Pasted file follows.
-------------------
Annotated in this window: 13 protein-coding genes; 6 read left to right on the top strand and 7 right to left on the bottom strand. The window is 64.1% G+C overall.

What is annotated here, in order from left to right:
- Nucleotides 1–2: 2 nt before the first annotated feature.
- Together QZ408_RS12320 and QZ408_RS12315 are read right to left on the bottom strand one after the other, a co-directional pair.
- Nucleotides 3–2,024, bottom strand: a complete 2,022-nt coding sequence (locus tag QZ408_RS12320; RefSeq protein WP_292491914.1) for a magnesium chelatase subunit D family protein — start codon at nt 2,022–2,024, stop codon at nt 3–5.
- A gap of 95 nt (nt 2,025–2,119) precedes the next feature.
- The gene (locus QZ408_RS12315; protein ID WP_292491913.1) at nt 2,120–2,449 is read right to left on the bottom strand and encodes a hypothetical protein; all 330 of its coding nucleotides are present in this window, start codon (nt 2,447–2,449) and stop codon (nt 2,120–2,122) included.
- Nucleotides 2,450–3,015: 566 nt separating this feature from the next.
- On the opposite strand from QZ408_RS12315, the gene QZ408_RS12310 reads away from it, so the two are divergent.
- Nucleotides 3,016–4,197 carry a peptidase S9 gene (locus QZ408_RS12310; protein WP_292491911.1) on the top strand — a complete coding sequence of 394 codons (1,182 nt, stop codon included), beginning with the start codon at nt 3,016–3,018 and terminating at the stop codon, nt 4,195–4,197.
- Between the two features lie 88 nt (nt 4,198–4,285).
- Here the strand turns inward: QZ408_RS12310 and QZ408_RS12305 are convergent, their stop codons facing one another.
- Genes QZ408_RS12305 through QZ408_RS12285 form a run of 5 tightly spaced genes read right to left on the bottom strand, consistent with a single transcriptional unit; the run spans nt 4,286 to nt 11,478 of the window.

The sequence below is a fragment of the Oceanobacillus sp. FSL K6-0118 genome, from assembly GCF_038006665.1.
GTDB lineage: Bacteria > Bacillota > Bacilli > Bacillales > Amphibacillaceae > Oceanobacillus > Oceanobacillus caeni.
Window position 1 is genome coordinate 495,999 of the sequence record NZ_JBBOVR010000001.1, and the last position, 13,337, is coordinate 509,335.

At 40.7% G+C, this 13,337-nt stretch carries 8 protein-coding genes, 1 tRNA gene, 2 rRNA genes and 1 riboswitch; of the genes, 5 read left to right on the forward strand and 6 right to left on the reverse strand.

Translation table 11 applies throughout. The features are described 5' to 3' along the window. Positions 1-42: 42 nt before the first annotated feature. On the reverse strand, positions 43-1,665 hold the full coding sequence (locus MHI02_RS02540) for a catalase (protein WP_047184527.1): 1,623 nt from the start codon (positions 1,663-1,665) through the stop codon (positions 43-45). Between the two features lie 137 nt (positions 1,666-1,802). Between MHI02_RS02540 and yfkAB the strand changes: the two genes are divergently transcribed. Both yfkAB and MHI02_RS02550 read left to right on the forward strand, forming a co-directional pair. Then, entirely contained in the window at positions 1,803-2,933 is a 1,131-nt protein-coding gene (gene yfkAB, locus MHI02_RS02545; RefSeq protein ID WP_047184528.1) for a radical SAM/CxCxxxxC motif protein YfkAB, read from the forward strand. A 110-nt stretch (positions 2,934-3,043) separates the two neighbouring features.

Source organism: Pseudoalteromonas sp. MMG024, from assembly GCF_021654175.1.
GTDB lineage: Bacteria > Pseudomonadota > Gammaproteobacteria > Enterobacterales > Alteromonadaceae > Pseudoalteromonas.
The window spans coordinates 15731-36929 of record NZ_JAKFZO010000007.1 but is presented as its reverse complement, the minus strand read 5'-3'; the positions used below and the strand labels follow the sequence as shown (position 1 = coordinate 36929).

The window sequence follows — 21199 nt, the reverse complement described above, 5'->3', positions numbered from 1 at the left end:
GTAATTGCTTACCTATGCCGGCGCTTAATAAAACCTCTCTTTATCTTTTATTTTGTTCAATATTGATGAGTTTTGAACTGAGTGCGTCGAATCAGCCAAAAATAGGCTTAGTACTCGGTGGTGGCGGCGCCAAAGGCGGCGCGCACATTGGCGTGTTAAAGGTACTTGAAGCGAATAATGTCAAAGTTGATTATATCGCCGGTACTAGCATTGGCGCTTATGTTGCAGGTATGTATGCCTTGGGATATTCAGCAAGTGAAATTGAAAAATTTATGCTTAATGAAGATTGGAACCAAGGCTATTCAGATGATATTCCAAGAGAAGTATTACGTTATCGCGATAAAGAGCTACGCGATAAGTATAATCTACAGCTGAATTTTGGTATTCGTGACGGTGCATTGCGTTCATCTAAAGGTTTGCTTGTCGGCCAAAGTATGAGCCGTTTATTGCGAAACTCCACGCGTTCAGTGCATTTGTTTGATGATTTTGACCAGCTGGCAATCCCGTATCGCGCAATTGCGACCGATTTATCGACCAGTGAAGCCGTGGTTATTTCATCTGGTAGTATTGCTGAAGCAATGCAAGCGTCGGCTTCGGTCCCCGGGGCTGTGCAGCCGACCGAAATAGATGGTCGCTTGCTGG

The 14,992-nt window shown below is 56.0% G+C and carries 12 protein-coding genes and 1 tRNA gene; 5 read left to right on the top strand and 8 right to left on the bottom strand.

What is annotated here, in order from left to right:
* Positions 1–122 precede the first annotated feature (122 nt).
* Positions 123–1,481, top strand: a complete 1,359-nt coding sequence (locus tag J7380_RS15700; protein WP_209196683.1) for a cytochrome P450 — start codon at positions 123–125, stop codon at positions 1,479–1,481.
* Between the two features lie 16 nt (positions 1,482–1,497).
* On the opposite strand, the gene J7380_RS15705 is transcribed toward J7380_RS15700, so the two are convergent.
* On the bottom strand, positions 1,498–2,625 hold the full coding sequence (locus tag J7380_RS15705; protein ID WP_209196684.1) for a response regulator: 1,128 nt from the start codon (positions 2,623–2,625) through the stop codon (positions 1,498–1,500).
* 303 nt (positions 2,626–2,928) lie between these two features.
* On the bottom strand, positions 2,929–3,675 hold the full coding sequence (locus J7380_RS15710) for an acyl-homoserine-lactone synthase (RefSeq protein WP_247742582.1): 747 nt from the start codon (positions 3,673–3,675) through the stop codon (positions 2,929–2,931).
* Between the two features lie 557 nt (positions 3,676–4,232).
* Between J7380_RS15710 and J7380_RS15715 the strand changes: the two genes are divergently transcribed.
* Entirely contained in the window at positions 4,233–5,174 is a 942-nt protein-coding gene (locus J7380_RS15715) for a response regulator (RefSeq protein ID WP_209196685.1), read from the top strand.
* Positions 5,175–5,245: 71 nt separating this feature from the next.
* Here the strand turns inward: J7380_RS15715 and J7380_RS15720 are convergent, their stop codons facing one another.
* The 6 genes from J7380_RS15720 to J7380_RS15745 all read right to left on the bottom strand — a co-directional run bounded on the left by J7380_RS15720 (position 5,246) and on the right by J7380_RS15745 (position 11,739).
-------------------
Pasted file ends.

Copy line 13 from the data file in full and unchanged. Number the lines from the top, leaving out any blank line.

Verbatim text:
- Genes QZ408_RS12305 through QZ408_RS12285 form a run of 5 tightly spaced genes read right to left on the bottom strand, consistent with a single transcriptional unit; the run spans nt 4,286 to nt 11,478 of the window.